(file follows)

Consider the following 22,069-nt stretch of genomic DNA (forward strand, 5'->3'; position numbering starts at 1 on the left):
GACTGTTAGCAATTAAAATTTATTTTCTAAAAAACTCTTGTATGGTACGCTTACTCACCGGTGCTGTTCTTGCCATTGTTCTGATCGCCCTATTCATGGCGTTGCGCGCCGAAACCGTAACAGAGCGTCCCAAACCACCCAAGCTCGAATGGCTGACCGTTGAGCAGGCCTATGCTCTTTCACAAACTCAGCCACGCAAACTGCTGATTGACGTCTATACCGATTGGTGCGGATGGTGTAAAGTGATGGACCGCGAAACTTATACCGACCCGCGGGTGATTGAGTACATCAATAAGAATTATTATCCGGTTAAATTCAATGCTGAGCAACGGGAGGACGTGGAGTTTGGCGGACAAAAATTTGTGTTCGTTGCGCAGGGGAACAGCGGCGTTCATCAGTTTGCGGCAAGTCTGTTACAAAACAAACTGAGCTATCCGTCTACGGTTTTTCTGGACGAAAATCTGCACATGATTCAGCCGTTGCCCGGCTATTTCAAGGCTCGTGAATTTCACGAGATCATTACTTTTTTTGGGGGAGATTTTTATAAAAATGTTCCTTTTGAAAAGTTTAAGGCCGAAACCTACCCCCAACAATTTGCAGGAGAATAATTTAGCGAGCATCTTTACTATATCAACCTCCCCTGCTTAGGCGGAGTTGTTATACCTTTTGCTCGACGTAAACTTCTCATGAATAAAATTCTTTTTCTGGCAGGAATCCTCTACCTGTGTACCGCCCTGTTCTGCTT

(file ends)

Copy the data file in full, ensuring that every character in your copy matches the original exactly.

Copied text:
Consider the following 22,069-nt stretch of genomic DNA (forward strand, 5'->3'; position numbering starts at 1 on the left):
GACTGTTAGCAATTAAAATTTATTTTCTAAAAAACTCTTGTATGGTACGCTTACTCACCGGTGCTGTTCTTGCCATTGTTCTGATCGCCCTATTCATGGCGTTGCGCGCCGAAACCGTAACAGAGCGTCCCAAACCACCCAAGCTCGAATGGCTGACCGTTGAGCAGGCCTATGCTCTTTCACAAACTCAGCCACGCAAACTGCTGATTGACGTCTATACCGATTGGTGCGGATGGTGTAAAGTGATGGACCGCGAAACTTATACCGACCCGCGGGTGATTGAGTACATCAATAAGAATTATTATCCGGTTAAATTCAATGCTGAGCAACGGGAGGACGTGGAGTTTGGCGGACAAAAATTTGTGTTCGTTGCGCAGGGGAACAGCGGCGTTCATCAGTTTGCGGCAAGTCTGTTACAAAACAAACTGAGCTATCCGTCTACGGTTTTTCTGGACGAAAATCTGCACATGATTCAGCCGTTGCCCGGCTATTTCAAGGCTCGTGAATTTCACGAGATCATTACTTTTTTTGGGGGAGATTTTTATAAAAATGTTCCTTTTGAAAAGTTTAAGGCCGAAACCTACCCCCAACAATTTGCAGGAGAATAATTTAGCGAGCATCTTTACTATATCAACCTCCCCTGCTTAGGCGGAGTTGTTATACCTTTTGCTCGACGTAAACTTCTCATGAATAAAATTCTTTTTCTGGCAGGAATCCTCTACCTGTGTACCGCCCTGTTCTGCTT